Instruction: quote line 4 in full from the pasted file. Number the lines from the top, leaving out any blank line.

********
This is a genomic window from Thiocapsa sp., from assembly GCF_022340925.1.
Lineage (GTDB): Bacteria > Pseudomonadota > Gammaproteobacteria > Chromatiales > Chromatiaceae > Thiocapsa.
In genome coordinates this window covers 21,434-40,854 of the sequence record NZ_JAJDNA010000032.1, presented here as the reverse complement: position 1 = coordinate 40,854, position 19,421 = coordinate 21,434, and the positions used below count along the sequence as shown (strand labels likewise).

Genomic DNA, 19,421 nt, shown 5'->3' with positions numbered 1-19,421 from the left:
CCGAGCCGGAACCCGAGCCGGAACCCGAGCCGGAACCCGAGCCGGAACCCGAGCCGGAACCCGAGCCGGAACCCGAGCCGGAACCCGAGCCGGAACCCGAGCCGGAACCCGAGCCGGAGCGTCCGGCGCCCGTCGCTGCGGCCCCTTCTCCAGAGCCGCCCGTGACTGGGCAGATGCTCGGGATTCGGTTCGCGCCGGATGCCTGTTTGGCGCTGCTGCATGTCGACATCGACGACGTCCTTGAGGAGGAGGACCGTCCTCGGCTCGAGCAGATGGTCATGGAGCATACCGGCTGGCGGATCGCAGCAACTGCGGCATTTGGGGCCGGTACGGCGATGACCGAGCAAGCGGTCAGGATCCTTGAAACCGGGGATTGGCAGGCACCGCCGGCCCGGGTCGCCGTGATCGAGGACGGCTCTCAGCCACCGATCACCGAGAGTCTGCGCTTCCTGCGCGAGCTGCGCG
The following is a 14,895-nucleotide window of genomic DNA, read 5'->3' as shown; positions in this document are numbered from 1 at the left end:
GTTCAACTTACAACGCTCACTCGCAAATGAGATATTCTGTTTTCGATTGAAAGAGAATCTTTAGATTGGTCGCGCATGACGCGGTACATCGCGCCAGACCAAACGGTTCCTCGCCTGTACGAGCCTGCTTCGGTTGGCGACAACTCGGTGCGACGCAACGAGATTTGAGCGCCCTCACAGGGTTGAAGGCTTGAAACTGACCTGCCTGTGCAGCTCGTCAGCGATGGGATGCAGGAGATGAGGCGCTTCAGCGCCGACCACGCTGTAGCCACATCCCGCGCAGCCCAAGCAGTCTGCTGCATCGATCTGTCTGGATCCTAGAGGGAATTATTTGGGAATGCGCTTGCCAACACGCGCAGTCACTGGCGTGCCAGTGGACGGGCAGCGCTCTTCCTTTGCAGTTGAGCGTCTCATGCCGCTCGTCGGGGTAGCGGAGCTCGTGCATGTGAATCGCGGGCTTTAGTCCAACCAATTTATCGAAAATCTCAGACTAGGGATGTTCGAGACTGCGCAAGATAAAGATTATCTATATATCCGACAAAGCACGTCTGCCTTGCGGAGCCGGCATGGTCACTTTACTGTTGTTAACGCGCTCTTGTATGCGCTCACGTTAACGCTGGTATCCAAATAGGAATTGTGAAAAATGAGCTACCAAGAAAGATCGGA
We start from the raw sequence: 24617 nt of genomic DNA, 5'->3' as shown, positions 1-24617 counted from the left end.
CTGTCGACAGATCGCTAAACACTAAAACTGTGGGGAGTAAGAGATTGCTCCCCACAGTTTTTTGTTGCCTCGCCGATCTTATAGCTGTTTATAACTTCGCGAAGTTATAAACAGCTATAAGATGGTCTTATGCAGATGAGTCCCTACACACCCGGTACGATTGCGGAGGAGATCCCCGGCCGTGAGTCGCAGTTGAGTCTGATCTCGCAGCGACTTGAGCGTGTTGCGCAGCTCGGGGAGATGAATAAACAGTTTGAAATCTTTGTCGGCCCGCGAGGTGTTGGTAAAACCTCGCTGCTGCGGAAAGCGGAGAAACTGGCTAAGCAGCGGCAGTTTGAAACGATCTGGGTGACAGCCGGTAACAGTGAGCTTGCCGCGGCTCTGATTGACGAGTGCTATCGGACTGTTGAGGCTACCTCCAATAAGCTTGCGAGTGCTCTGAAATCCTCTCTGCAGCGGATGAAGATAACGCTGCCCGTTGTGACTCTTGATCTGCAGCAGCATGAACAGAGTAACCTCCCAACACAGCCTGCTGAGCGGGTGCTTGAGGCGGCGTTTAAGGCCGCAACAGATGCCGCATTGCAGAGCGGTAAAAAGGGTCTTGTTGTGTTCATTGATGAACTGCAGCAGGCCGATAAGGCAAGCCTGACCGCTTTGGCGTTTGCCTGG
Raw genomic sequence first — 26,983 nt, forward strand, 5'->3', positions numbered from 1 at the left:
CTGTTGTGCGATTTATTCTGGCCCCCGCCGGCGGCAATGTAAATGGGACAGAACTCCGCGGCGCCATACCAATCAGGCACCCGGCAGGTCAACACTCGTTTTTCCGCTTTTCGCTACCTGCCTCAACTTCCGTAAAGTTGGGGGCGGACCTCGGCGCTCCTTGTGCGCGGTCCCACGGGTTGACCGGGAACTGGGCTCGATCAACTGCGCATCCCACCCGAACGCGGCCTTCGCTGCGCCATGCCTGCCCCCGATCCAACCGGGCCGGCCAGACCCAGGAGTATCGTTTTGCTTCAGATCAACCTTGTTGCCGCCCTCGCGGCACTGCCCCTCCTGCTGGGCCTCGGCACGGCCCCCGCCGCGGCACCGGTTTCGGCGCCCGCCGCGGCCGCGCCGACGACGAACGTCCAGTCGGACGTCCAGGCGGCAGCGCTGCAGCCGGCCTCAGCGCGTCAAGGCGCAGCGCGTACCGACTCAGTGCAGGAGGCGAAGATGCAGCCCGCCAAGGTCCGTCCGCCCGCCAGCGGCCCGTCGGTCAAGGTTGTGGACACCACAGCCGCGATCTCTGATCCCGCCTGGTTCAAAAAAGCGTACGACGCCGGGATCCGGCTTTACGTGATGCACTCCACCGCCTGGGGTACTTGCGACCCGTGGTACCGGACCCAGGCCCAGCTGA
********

Genomic DNA, 19,421 nt, shown 5'->3' with positions numbered 1-19,421 from the left: